There is a light at the end of the tunnel for me and I’m in that light now. I’m learning each day who I am as a sister, friend, mother, daughter and Black woman in a world that was built on my ancestors’ shoulders. I’m no longer physically fighting—now I’m fighting a system that isn’t safe.
I now advocate for survivors of domestic violence. I’m working to create the kinds of support networks I wanted and to be a resource who can connect survivors to whatever they need. My friends, family and sisters at VOW (Voices of Women) did that for me. When survivors leave, they often need clothing and financial help. Children who see abuse need to know they are loved. I don’t want young people thinking domestic violence is okay. My kids are proud of the work I do and even help out at some of my organizing and community events.
Stepping into my power and speaking out has allowed me to organize around issues that impact me. I’m a community organizer with VOW. I graduated from the Rise & Shine Parent Leadership Program in 2020 and became a Parent Organizer at Rise. I co-created Sisters in Purple, a coalition of survivors of DV around the country who want to see real change when it comes to laws, policies and systems that impact us. I have organized a baby shower for survivors, a community resource fair and a march to raise awareness and educate the community about domestic violence. I speak at press conferences about what survivors want and haven’t been able to get. I don’t do these things for recognition. It is important to me to advocate and to be able to give other survivors what wasn’t provided to me through the systems I turned to—a safe space and real support without strings attached.
I also sat on the ACS Parent Advisory Council for two years because I felt I needed to be the voice of survivors and uplift our concerns. I wanted ACS to take another approach when it came to domestic violence that isn’t harmful and triggering—but ACS workers shouldn’t be the people who come into your life when you are experiencing real-life issues. There should be other resources to go to that feel safe for families.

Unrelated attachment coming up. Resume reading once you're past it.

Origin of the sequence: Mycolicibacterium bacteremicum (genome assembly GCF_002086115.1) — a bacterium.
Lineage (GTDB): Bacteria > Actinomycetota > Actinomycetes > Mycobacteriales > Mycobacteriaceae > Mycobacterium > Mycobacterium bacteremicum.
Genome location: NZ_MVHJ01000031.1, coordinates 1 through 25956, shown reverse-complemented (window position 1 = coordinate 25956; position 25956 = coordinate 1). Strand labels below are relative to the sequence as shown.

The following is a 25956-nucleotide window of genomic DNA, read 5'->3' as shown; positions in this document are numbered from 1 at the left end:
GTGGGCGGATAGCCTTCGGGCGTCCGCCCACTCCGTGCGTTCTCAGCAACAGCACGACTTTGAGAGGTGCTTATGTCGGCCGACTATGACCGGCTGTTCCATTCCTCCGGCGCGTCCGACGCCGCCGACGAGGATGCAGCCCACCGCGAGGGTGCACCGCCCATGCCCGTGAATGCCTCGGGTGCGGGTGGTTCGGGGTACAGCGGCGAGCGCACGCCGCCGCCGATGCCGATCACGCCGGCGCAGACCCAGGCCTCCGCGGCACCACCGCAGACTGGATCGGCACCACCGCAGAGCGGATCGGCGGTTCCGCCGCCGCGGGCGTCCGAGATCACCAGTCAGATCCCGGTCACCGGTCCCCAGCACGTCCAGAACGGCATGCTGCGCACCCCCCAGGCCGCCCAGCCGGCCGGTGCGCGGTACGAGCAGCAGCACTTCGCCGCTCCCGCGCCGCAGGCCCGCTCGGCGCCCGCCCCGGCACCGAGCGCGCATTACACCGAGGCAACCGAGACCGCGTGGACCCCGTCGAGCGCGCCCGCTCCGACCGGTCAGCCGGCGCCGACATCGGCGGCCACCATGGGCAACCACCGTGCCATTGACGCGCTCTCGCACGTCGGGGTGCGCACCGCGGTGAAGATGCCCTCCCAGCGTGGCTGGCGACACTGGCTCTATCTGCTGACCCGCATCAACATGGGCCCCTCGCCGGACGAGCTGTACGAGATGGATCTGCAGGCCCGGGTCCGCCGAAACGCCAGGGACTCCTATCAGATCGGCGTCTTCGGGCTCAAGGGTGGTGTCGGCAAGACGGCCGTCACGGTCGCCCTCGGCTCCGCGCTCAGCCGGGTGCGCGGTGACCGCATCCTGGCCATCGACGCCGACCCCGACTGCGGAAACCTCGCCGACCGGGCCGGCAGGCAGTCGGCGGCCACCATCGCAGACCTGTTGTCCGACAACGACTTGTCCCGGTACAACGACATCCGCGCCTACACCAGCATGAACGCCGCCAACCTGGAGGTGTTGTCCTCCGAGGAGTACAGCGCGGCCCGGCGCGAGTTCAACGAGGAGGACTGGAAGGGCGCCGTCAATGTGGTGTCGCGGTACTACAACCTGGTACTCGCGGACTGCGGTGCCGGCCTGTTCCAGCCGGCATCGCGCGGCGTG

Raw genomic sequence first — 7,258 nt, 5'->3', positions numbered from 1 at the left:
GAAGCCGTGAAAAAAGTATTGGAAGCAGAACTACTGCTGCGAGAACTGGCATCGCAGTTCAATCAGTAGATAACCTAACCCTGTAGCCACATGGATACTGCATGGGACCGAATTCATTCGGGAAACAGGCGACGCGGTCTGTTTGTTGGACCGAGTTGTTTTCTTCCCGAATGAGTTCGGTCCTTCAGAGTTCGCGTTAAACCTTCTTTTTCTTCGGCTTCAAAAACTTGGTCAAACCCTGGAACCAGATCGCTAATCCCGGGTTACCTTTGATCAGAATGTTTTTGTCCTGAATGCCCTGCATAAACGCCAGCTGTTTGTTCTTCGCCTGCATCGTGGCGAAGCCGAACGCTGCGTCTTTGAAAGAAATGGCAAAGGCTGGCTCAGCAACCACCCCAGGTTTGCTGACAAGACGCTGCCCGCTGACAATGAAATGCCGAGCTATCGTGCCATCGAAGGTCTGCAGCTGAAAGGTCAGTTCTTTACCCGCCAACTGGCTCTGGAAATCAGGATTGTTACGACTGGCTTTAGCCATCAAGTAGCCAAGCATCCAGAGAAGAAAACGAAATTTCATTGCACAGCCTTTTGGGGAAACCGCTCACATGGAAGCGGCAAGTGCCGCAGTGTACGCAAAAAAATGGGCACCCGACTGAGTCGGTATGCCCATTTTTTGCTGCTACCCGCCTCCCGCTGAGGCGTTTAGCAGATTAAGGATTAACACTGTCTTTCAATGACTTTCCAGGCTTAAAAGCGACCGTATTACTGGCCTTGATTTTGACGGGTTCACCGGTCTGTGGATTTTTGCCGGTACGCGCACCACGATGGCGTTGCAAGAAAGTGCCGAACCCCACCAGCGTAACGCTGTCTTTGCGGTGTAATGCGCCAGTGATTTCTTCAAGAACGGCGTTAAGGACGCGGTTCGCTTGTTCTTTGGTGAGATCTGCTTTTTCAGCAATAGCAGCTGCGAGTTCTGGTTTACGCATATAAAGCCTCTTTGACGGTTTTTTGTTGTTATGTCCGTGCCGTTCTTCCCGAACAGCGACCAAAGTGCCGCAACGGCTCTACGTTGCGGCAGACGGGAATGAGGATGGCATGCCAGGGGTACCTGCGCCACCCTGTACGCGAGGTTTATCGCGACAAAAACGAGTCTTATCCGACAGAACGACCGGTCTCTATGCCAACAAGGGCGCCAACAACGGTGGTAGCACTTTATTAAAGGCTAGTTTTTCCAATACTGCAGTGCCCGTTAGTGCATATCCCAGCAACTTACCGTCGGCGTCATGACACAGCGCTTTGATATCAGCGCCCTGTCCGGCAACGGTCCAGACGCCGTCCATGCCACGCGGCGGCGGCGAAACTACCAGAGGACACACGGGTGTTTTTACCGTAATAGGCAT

Survivors and community organizers are working on the front lines—they provide real support, listen to what survivors want and understand that every survivor’s story is different. Groups that are led by Black and brown survivors should be funded and survivors should be implementing policies that impact them. I want to change the way false and malicious reports toward DV survivors are handled. I want parents’ voices to be heard. We also need more shelter spaces for survivors who are single. Most importantly, I want people going through domestic violence to know that there is a way to get out and there’s nothing like being free.
I’ve learned through it all: Live for you. Live unapologetically. Today, I sit in my safe space knowing I’m free. Free to love and be loved. Free to love on my kids. Free to love my family. Free to be who the universe has set me to be. Free as a bird. Learning to love me at all costs.
>> See Shamara’s recent interview with Pix11: Bronx initiative to help domestic violence victims, survivors